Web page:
Belt filter presses for sludge dewatering
How belt filter presses work
A belt filter press (BFP) provides sludge dewatering by pressing the sludge to force the water through a permeable medium. The process produces a cake (the dewatered product) having a dry solids (DS) content of 30% or more in the case of primary sludge. This is to be distinguished from the lower-energy gravity belt thickener process which achieves a maximum DS content of ~10%.
A BFP combines drainage and mechanical pressure sequentially to remove water. The equipment normally comprises 2−3 recirculating belts, with two belts combining at some point to compress the sludge and squeeze water from it.
The conditioned sludge feed is first conveyed along a gravity drainage section of one of the porous belts, as with a gravity belt thickener. It is then subject to pressure as it is passed between two recirculating belts, forming a wedge zone at the inlet, which travel over a roller. This squeezing action from the two belts in this pressure zone releases more water.
Many belt filter press technologies contain a second pressure zone comprising a series of rollers through which the two belts pass with the sludge solids retained between them. The rollers in this high pressure zone apply tensioning (i.e. stretching) to the belts, exerting both shearing and compressive forces on the sludge which further release more water.
Some BFP technologies are based on a three-belt system, where the gravity belt is independent of the two pressurising belts. This allows the recirculation rate for the thickening operation to be separately adjusted from the dewatering operation.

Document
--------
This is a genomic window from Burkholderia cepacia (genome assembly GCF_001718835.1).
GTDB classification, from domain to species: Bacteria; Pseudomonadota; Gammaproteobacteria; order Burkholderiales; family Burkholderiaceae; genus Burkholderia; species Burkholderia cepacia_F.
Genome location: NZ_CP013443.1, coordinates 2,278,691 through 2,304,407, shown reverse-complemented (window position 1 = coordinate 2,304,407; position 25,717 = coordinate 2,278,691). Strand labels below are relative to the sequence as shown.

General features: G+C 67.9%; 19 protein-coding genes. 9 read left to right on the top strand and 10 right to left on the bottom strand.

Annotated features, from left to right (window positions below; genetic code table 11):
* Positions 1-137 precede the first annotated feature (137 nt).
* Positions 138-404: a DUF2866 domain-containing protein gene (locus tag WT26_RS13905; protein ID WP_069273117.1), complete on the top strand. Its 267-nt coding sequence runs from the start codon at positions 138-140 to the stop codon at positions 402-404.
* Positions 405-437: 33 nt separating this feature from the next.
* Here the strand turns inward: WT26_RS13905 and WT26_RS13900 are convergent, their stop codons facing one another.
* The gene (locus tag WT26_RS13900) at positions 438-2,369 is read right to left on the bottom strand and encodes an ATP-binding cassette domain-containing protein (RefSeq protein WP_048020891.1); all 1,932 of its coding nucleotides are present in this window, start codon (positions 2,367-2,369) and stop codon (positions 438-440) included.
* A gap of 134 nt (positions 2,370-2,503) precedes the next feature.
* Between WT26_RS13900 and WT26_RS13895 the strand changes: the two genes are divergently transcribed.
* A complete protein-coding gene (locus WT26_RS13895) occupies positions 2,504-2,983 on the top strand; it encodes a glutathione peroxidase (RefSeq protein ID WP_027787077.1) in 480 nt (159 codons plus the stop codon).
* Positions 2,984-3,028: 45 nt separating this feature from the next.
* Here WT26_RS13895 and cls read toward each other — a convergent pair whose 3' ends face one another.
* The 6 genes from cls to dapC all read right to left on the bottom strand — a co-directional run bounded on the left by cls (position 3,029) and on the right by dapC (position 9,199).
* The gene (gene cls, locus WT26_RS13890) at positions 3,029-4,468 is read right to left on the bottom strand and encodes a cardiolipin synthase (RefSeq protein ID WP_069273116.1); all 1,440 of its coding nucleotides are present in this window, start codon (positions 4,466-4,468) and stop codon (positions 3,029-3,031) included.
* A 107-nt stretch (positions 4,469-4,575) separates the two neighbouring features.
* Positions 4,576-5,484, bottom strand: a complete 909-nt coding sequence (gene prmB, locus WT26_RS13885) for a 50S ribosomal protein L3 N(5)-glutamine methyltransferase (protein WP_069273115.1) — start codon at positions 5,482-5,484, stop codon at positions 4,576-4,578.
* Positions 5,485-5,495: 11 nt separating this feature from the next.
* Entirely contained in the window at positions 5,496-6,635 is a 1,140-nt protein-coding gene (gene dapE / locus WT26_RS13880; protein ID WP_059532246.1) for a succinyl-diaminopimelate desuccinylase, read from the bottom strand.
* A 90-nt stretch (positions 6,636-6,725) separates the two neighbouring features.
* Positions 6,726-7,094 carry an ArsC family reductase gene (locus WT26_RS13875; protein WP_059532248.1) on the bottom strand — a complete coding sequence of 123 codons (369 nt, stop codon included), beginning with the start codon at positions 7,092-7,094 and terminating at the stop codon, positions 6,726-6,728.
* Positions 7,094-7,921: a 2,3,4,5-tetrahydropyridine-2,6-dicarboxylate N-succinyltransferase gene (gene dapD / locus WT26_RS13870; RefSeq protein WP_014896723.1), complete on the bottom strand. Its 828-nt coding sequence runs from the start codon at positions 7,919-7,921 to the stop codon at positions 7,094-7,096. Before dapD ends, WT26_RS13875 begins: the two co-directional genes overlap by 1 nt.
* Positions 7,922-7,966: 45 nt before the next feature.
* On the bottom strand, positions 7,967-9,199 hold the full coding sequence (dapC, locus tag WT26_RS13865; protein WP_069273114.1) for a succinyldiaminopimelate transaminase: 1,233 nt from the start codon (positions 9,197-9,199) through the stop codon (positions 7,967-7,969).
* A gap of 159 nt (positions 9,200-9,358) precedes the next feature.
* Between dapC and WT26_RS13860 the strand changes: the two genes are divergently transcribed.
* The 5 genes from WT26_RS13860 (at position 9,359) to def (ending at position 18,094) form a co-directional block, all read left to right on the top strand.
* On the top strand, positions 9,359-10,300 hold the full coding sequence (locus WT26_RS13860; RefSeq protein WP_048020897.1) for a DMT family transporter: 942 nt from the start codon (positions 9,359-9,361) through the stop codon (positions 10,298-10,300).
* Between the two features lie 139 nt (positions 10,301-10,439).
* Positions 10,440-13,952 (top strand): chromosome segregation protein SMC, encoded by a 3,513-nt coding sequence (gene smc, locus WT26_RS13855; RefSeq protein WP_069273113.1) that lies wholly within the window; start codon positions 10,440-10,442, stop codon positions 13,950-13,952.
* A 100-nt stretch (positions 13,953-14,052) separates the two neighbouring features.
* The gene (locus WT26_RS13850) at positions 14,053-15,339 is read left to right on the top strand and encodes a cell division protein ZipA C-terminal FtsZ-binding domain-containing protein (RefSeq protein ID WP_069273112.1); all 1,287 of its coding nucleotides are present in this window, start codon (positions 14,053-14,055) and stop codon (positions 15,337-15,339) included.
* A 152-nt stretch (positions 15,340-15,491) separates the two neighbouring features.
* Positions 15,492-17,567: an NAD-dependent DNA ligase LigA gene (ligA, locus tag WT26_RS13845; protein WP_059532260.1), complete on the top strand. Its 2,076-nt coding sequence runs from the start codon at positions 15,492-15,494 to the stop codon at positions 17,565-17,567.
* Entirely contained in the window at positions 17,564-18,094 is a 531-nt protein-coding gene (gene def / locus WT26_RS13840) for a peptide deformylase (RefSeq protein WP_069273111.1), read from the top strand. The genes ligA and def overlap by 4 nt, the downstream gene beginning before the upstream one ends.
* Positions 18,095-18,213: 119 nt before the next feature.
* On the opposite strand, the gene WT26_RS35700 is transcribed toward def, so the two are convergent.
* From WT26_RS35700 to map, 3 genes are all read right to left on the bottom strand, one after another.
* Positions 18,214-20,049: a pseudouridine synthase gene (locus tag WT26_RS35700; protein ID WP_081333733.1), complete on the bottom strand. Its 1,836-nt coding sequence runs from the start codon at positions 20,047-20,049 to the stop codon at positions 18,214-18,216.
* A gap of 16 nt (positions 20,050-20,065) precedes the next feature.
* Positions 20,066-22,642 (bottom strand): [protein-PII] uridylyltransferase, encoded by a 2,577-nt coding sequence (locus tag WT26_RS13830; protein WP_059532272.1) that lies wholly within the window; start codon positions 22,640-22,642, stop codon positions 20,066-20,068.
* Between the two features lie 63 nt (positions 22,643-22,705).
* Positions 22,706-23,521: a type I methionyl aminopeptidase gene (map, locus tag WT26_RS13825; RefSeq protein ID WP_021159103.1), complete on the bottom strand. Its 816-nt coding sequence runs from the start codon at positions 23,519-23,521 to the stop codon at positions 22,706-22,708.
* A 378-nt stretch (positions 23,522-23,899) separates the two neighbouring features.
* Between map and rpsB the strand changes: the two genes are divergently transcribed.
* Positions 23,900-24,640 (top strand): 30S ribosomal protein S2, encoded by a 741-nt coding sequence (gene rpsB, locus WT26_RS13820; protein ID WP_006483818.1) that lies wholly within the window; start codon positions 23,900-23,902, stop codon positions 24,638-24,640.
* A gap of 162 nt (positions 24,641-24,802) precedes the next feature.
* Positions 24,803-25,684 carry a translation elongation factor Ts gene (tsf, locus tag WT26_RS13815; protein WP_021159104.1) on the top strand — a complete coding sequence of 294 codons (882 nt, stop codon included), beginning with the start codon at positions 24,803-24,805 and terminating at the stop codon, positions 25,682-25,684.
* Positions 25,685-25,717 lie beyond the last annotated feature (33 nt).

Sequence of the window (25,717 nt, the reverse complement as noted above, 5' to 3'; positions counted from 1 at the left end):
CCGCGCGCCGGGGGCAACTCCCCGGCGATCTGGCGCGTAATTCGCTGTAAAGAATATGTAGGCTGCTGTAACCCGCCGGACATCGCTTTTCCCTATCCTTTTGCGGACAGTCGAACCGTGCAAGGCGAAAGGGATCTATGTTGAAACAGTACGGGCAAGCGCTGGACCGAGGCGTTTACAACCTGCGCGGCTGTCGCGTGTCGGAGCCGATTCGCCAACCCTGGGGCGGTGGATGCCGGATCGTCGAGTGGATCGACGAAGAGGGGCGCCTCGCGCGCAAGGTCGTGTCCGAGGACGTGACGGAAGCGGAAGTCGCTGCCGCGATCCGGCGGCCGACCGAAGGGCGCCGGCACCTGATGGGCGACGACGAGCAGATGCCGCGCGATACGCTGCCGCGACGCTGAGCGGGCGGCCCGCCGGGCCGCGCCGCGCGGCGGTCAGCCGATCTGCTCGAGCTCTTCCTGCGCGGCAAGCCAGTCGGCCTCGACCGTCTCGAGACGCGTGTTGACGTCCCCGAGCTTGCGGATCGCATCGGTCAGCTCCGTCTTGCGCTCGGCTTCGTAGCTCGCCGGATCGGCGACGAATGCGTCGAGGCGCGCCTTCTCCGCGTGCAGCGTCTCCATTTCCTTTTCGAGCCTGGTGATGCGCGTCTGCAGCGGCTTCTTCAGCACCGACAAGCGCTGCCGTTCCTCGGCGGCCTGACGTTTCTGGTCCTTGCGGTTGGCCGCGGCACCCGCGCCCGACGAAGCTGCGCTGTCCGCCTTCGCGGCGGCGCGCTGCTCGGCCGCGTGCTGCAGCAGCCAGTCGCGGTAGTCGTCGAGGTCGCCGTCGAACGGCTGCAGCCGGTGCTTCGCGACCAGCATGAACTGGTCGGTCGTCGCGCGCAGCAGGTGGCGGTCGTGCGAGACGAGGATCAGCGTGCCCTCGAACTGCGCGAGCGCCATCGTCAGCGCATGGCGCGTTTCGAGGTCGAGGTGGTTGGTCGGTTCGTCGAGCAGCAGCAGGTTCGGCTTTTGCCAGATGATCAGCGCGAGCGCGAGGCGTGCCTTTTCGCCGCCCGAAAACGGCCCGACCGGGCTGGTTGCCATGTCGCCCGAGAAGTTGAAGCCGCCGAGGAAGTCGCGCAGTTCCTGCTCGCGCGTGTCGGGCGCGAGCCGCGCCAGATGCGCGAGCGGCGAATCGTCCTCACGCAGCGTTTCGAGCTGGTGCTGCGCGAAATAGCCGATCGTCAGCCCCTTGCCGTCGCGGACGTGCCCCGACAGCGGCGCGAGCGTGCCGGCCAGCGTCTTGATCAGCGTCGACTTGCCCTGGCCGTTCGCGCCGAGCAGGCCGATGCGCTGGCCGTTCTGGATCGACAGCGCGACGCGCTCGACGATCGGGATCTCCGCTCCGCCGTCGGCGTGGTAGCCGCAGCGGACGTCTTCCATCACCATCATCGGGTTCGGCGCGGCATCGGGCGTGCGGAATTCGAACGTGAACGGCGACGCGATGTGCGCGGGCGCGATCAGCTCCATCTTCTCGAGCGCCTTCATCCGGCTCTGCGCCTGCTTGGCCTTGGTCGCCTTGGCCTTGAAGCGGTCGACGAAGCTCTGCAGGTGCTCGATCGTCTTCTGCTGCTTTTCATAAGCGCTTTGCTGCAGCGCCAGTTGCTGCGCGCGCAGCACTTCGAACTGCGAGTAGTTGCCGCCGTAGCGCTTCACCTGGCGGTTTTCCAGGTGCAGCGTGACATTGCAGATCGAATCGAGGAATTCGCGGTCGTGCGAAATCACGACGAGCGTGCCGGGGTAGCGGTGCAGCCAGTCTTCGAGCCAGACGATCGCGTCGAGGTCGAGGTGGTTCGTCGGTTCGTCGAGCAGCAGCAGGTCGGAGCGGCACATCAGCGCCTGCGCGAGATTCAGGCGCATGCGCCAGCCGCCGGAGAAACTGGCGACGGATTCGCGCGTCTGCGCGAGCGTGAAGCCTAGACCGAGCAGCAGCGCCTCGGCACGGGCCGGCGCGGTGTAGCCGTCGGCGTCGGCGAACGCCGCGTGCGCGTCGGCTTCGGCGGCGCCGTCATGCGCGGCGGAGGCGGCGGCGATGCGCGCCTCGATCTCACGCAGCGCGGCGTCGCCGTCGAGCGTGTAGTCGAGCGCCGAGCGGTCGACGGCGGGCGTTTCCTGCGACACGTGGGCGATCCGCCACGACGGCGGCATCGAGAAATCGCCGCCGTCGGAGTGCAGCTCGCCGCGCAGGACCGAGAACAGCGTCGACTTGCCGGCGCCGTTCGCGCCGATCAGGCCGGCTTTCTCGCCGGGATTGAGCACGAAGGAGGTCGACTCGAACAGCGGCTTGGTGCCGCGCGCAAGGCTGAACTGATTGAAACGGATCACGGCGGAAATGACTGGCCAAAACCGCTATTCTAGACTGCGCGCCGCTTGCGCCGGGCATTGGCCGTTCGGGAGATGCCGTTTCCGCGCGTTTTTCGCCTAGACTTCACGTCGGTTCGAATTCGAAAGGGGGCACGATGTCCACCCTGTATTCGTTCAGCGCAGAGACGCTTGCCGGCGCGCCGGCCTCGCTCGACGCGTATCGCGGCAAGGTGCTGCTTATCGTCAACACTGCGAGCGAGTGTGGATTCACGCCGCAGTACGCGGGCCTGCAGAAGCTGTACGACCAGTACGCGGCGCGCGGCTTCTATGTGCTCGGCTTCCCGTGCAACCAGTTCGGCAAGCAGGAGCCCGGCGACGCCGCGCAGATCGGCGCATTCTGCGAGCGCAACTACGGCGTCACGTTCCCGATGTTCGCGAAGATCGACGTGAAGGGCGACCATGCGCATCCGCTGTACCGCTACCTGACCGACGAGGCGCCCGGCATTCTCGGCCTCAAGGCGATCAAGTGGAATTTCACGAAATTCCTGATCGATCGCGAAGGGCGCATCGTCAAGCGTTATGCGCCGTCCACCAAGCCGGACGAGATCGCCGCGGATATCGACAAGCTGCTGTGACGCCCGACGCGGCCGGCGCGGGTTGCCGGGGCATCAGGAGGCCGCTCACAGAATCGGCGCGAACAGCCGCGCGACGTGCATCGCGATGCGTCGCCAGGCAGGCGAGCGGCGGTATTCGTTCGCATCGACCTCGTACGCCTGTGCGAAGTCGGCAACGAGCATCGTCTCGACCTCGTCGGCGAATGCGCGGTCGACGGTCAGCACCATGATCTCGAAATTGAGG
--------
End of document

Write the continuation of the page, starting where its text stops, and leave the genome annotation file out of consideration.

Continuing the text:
In common with the gravity belt thickener, the belts are subject to cleaning with water spray to limit the plugging of the filter belt pores. The waste washwater is combined with the filtrate.
The overall performance of the BFP is dependent on the feed sludge source and characteristics and the dosing conditions. As with all other thickening and dewatering technologies, primary sludges – both raw and anaerobically digested – are more readily filtered than waste activated sludge (WAS).
Belt filter press Alfa Laval
|Sludge origin||% DS content − Feed||% DS content − Cake / Typical||% DS content − Cake / Range||Loading/m belt width − liquid m3/h||Loading/m belt width − solids kg/h||Polymer dose − g/kg DS|
|Waste activated sludge (WAS)||1−2||16||12-20||11−23||180−340||5−10|
|Sequencing batch reactor (SBR)||1−2||16||12-19||11−22||250−360||5−7.5|
|Membrane bioreactor (MBR)||1−2||15||11-18||16−25||230−320||5.5−10|
|Anaerobically-digested (AD) primary||2−5||28||24-35||14−37||680−910||2−5|
|Mixed, primary + WAS||3−5||23||15-25||9.0−27||340−820||3−5.5|
|Mixed, AD primary + WAS||2−4||24||15-28||9.0−27||320−540||4−8.5|